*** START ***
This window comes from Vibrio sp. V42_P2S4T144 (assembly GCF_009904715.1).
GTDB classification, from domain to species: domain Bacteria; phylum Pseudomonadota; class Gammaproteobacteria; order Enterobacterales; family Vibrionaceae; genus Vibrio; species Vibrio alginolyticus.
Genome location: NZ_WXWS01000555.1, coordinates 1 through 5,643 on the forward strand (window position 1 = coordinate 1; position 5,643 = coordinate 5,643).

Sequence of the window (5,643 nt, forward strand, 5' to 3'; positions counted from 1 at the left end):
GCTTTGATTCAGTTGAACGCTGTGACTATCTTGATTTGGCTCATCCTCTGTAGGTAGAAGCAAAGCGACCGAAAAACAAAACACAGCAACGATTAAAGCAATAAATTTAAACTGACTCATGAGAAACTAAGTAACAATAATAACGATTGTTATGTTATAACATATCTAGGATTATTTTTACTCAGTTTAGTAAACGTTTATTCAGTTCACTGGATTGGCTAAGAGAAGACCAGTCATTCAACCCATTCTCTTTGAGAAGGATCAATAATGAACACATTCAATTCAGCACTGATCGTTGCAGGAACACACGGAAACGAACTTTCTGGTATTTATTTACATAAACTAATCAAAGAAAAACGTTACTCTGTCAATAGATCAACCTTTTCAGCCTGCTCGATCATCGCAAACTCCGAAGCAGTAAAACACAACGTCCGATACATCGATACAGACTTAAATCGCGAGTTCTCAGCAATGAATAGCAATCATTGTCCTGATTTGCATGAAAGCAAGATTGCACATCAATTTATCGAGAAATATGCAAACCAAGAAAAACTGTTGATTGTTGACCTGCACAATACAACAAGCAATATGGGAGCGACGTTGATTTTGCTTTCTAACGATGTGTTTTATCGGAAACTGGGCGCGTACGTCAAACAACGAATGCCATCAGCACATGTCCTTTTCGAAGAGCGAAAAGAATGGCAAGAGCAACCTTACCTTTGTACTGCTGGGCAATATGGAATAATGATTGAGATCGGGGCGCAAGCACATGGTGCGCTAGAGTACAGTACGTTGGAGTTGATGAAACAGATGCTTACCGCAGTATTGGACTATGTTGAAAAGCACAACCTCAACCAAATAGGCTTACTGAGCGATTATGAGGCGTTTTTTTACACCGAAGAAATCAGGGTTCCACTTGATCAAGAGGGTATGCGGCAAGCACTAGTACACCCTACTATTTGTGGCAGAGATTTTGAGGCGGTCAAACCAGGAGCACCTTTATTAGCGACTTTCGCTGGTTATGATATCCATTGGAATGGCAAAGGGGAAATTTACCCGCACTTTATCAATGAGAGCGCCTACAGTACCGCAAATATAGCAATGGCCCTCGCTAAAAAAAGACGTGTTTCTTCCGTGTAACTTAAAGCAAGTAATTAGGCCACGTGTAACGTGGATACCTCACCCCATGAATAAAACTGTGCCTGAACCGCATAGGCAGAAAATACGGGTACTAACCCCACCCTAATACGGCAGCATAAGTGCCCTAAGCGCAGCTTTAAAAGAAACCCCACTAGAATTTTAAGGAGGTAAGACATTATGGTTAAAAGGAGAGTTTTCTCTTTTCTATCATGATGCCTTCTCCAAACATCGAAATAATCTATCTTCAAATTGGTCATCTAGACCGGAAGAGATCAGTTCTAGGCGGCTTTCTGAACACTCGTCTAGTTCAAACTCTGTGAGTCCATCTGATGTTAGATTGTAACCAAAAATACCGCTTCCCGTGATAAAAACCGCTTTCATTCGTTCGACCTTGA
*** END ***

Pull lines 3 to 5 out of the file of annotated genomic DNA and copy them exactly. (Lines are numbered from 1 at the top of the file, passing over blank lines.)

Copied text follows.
Genome location: NZ_WXWS01000555.1, coordinates 1 through 5,643 on the forward strand (window position 1 = coordinate 1; position 5,643 = coordinate 5,643).

Sequence of the window (5,643 nt, forward strand, 5' to 3'; positions counted from 1 at the left end):
GCTTTGATTCAGTTGAACGCTGTGACTATCTTGATTTGGCTCATCCTCTGTAGGTAGAAGCAAAGCGACCGAAAAACAAAACACAGCAACGATTAAAGCAATAAATTTAAACTGACTCATGAGAAACTAAGTAACAATAATAACGATTGTTATGTTATAACATATCTAGGATTATTTTTACTCAGTTTAGTAAACGTTTATTCAGTTCACTGGATTGGCTAAGAGAAGACCAGTCATTCAACCCATTCTCTTTGAGAAGGATCAATAATGAACACATTCAATTCAGCACTGATCGTTGCAGGAACACACGGAAACGAACTTTCTGGTATTTATTTACATAAACTAATCAAAGAAAAACGTTACTCTGTCAATAGATCAACCTTTTCAGCCTGCTCGATCATCGCAAACTCCGAAGCAGTAAAACACAACGTCCGATACATCGATACAGACTTAAATCGCGAGTTCTCAGCAATGAATAGCAATCATTGTCCTGATTTGCATGAAAGCAAGATTGCACATCAATTTATCGAGAAATATGCAAACCAAGAAAAACTGTTGATTGTTGACCTGCACAATACAACAAGCAATATGGGAGCGACGTTGATTTTGCTTTCTAACGATGTGTTTTATCGGAAACTGGGCGCGTACGTCAAACAACGAATGCCATCAGCACATGTCCTTTTCGAAGAGCGAAAAGAATGGCAAGAGCAACCTTACCTTTGTACTGCTGGGCAATATGGAATAATGATTGAGATCGGGGCGCAAGCACATGGTGCGCTAGAGTACAGTACGTTGGAGTTGATGAAACAGATGCTTACCGCAGTATTGGACTATGTTGAAAAGCACAACCTCAACCAAATAGGCTTACTGAGCGATTATGAGGCGTTTTTTTACACCGAAGAAATCAGGGTTCCACTTGATCAAGAGGGTATGCGGCAAGCACTAGTACACCCTACTATTTGTGGCAGAGATTTTGAGGCGGTCAAACCAGGAGCACCTTTATTAGCGACTTTCGCTGGTTATGATATCCATTGGAATGGCAAAGGGGAAATTTACCCGCACTTTATCAATGAGAGCGCCTACAGTACCGCAAATATAGCAATGGCCCTCGCTAAAAAAAGACGTGTTTCTTCCGTGTAACTTAAAGCAAGTAATTAGGCCACGTGTAACGTGGATACCTCACCCCATGAATAAAACTGTGCCTGAACCGCATAGGCAGAAAATACGGGTACTAACCCCACCCTAATACGGCAGCATAAGTGCCCTAAGCGCAGCTTTAAAAGAAACCCCACTAGAATTTTAAGGAGGTAAGACATTATGGTTAAAAGGAGAGTTTTCTCTTTTCTATCATGATGCCTTCTCCAAACATCGAAATAATCTATCTTCAAATTGGTCATCTAGACCGGAAGAGATCAGTTCTAGGCGGCTTTCTGAACACTCGTCTAGTTCAAACTCTGTGAGTCCATCTGATGTTAGATTGTAACCAAAAATACCGCTTCCCGTGATAAAAACCGCTTTCATTCGTTCGACCTTGA